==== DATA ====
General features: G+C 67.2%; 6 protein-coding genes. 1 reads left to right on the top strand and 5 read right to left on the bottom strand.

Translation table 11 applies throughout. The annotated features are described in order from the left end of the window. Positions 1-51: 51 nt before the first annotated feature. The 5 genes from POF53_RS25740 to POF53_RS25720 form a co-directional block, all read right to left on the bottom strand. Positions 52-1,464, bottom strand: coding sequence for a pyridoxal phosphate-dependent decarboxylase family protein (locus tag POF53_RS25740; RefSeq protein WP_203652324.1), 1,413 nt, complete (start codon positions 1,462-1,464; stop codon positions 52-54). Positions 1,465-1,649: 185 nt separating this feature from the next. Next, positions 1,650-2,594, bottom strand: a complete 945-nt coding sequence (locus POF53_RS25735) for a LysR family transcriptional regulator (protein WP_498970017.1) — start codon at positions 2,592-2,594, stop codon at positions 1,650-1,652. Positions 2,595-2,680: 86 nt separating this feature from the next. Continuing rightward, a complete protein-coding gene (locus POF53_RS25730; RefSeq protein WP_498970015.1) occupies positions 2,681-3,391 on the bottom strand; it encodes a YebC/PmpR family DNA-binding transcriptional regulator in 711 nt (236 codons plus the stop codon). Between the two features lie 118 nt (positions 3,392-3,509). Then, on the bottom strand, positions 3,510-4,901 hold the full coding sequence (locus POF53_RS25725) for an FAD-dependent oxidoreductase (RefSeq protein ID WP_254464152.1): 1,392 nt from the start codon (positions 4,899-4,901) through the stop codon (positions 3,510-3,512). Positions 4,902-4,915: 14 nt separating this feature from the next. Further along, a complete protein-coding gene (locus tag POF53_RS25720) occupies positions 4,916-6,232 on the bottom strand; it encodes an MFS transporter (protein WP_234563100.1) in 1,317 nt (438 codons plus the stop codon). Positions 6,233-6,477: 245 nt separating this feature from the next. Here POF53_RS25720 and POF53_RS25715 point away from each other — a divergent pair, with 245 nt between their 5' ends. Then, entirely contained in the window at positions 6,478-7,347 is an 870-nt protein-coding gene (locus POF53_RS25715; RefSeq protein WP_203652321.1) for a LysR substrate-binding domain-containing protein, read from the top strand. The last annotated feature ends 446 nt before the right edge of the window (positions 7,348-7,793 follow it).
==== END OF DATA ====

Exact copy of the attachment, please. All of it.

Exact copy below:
General features: G+C 67.2%; 6 protein-coding genes. 1 reads left to right on the top strand and 5 read right to left on the bottom strand.

Translation table 11 applies throughout. The annotated features are described in order from the left end of the window. Positions 1-51: 51 nt before the first annotated feature. The 5 genes from POF53_RS25740 to POF53_RS25720 form a co-directional block, all read right to left on the bottom strand. Positions 52-1,464, bottom strand: coding sequence for a pyridoxal phosphate-dependent decarboxylase family protein (locus tag POF53_RS25740; RefSeq protein WP_203652324.1), 1,413 nt, complete (start codon positions 1,462-1,464; stop codon positions 52-54). Positions 1,465-1,649: 185 nt separating this feature from the next. Next, positions 1,650-2,594, bottom strand: a complete 945-nt coding sequence (locus POF53_RS25735) for a LysR family transcriptional regulator (protein WP_498970017.1) — start codon at positions 2,592-2,594, stop codon at positions 1,650-1,652. Positions 2,595-2,680: 86 nt separating this feature from the next. Continuing rightward, a complete protein-coding gene (locus POF53_RS25730; RefSeq protein WP_498970015.1) occupies positions 2,681-3,391 on the bottom strand; it encodes a YebC/PmpR family DNA-binding transcriptional regulator in 711 nt (236 codons plus the stop codon). Between the two features lie 118 nt (positions 3,392-3,509). Then, on the bottom strand, positions 3,510-4,901 hold the full coding sequence (locus POF53_RS25725) for an FAD-dependent oxidoreductase (RefSeq protein ID WP_254464152.1): 1,392 nt from the start codon (positions 4,899-4,901) through the stop codon (positions 3,510-3,512). Positions 4,902-4,915: 14 nt separating this feature from the next. Further along, a complete protein-coding gene (locus tag POF53_RS25720) occupies positions 4,916-6,232 on the bottom strand; it encodes an MFS transporter (protein WP_234563100.1) in 1,317 nt (438 codons plus the stop codon). Positions 6,233-6,477: 245 nt separating this feature from the next. Here POF53_RS25720 and POF53_RS25715 point away from each other — a divergent pair, with 245 nt between their 5' ends. Then, entirely contained in the window at positions 6,478-7,347 is an 870-nt protein-coding gene (locus POF53_RS25715; RefSeq protein WP_203652321.1) for a LysR substrate-binding domain-containing protein, read from the top strand. The last annotated feature ends 446 nt before the right edge of the window (positions 7,348-7,793 follow it).